To make matters worse, the expiration of the federal economic stimulus package also effectively creates a $5.2 million shortfall. And Medicaid will give the county $1.5 million less in reimbursement for mental health services.

Times are tough. Revenue is down, but need is up, so there is more demand on the County Department of Social Services. Since November of 2008, the county has seen a 12 percent increase in Medicaid cases, a 35 percent increase in food stamp use and a 6 percent rise in people who need temporary assistance.

If all of that isn’t enough to depress you, Breslin anticipates a budget gap of $18 to $23 million in 2012 for many of the same reasons.

Ironically, when asked about the biggest problems facing Albany County, Breslin answered, “Ultimately, the first one is jobs. When you look at the people we serve, the single most common thread is the lack of income, the lack of a job.”

—Laurie Lynn Fischer


Beating Bullies

Legislators and educators discuss how to prevent the harassment of LGBT teens

 

“Regardless of legal outcomes, our hope is that our family’s personal tragedy will serve as a call for compassion, empathy and human dignity.” This statement was released by the parents of Tyler Clementi, the 19-year-old Rutgers student who was just one of five students to recently commit suicide as a result of harsh anti-gay sentiments brought on by peers. In the midst of recent coverage surrounding these suicides, Sen. Kirsten Gillibrand’s campaign assembled a panel of teachers, guidance counselors and LGBT advocates to speak in front of an audience of concerned students, parents and the public at large. The meeting took place in the Gannett auditorium at Skidmore College last Thursday, where the panel discussed the goals to get an anti- discrimination bill in motion.

In charge of the assembly was Amy Pollard, the Regional Representative of the Upper Hudson Valley for the Gillibrand campaign. She insisted that the most pressing concern of the legislation is to amend Title IX of the Education Amendments of 1972 to include sexual orientation and gender identity. The Student Nondiscrimination Act (SNDA) would also work to cut off federal funding from schools that fail to report bullying or fail to meet the standards that have been put in place by the Department of Education’s Safe Schools Improvement Act (SSIA). Everyone on the panel, as well as all present members of the audience, agreed that deaths similar to Tyler Clementi’s could be avoided in the future if swift action is taken by school districts.

They say pushing for anti-discrimination legislation is a timely step in the right direction but the process is long. Last month, Governor Paterson signed the Dignity for All Students Act (DASA) which means that New York has now joined the other nine states across America in enacting legislation that will provide protection from bullying based on students’ perceived sexual orientation. DASA, however, does not go into effect until 2012, and bullying-related deaths in schools has been steadily increasing over the past few years.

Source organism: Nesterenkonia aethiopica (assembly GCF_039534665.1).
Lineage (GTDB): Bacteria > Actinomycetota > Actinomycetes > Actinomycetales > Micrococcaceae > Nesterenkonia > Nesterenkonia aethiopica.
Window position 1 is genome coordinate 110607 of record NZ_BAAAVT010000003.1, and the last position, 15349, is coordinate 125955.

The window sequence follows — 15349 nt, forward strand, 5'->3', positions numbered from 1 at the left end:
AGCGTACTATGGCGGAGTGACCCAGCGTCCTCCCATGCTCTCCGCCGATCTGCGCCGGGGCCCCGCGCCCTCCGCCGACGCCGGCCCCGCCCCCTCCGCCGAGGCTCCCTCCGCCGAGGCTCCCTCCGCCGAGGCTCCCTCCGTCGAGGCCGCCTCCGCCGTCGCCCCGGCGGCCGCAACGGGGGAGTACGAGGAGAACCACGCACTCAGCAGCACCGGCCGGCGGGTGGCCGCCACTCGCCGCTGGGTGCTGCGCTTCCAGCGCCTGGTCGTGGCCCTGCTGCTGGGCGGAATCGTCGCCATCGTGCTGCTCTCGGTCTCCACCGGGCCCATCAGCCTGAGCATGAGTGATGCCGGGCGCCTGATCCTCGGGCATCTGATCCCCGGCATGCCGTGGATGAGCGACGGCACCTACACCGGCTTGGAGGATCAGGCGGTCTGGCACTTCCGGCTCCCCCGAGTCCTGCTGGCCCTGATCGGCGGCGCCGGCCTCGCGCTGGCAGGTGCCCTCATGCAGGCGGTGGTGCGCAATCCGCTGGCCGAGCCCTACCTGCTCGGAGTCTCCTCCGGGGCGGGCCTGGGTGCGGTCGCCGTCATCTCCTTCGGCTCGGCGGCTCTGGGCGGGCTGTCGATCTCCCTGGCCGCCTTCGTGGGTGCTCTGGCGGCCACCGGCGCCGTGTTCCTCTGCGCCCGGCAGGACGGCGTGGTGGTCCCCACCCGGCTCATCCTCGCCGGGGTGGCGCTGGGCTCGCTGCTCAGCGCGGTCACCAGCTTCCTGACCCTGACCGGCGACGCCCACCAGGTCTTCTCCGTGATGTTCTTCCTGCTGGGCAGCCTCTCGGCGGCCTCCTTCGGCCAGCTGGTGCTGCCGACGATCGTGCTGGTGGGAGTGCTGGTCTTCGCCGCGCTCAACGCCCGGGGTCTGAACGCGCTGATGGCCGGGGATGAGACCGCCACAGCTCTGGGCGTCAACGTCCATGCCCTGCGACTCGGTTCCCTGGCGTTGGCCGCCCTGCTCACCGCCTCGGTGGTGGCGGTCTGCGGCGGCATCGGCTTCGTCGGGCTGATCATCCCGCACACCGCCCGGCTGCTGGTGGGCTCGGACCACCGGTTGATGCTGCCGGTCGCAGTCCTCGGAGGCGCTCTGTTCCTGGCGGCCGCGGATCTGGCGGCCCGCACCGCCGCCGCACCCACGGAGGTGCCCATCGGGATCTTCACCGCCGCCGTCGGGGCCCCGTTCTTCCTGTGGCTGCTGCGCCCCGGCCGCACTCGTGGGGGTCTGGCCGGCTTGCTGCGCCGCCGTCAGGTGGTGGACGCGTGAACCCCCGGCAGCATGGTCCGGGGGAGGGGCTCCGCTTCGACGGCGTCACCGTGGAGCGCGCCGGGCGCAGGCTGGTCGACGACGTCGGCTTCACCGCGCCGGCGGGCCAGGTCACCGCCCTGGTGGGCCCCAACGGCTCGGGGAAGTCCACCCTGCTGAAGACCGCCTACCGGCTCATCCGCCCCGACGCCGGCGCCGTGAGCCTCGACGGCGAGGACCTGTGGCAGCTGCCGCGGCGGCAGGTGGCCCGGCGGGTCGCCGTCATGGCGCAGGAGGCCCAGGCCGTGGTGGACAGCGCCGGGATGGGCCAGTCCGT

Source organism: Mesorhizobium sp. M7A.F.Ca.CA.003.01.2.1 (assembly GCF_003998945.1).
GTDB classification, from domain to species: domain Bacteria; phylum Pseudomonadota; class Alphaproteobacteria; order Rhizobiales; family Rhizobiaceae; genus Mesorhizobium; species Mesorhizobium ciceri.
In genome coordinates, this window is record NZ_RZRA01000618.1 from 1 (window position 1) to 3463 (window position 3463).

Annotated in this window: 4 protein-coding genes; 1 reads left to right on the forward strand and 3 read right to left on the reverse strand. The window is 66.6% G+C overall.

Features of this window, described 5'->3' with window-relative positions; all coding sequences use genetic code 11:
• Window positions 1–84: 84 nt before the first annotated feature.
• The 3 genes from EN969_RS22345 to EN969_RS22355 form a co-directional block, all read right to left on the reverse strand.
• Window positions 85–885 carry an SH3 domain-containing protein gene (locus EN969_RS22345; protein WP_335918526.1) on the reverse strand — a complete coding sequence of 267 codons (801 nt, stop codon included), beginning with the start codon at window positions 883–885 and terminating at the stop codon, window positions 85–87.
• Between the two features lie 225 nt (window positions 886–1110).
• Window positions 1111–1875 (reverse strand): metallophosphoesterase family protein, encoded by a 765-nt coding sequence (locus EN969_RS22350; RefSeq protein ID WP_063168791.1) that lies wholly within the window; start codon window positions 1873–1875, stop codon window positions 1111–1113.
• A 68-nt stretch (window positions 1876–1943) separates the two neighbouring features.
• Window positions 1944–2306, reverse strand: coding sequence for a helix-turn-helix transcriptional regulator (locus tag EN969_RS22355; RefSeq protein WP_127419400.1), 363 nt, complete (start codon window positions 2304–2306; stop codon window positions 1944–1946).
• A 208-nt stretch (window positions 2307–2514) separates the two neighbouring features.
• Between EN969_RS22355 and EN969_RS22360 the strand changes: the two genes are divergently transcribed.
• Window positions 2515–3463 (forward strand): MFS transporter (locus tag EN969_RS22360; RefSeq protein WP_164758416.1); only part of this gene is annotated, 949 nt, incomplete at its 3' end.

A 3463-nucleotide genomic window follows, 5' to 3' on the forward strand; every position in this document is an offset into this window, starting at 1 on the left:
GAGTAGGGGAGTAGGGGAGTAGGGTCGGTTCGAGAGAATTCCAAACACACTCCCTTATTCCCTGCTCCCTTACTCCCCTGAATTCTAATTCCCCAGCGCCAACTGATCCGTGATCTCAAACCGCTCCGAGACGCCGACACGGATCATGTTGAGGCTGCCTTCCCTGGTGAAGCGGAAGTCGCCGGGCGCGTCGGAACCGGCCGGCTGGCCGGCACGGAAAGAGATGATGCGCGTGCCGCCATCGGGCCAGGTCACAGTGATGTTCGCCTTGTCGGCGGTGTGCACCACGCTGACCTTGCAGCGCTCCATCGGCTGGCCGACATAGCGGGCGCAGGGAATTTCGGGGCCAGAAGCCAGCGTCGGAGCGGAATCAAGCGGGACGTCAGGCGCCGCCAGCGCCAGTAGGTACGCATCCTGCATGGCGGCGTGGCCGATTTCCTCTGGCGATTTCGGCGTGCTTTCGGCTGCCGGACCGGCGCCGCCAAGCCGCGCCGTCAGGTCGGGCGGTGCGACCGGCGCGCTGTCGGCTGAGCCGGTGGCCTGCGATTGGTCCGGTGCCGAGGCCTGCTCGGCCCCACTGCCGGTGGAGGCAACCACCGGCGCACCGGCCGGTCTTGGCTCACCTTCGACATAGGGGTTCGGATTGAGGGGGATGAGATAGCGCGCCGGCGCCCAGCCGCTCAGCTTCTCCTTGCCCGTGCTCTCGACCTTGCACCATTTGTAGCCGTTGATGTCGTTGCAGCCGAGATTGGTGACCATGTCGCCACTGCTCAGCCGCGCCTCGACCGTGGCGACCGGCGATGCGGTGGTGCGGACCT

“Seventy-two percent of kids polled admitted to engaging in cyber bullying,” remarked Estelle Kline, a senior at Shaker High School and former leader of her school’s Gay-Straight Alliance club. “That’s a big number.”

With the accessibility of social networking sites, the prevalence and severity of threats made has become even more inescapable; students sometimes turn to drastic measures.

Discussion at the forum focused on legislative action being key if strides are going to be made against bullying. However, attendants also agreed that educating teachers and students on ways to stand up for and defend LGBT kids who are being bullied is crucial as well. Wayne Manchester, a math teacher and faculty member involved in South Glens Falls High School’s Gay-Straight Alliance turned his concerns over to the audience.

“Teachers need to set the tone. Kids must hear that the verbal abuse is wrong.”

Many teachers find that because there are no specific or enumerated guidelines set in place yet for such situations, they do not know how exactly to diffuse an altercation between students or what lines they might accidentally cross in doing so.

The memories of the students who have lost their lives as a result of such homophobic bullying will stand as a reminder as legislators and educators try to prevent further tragedy.

—Dana Kowalski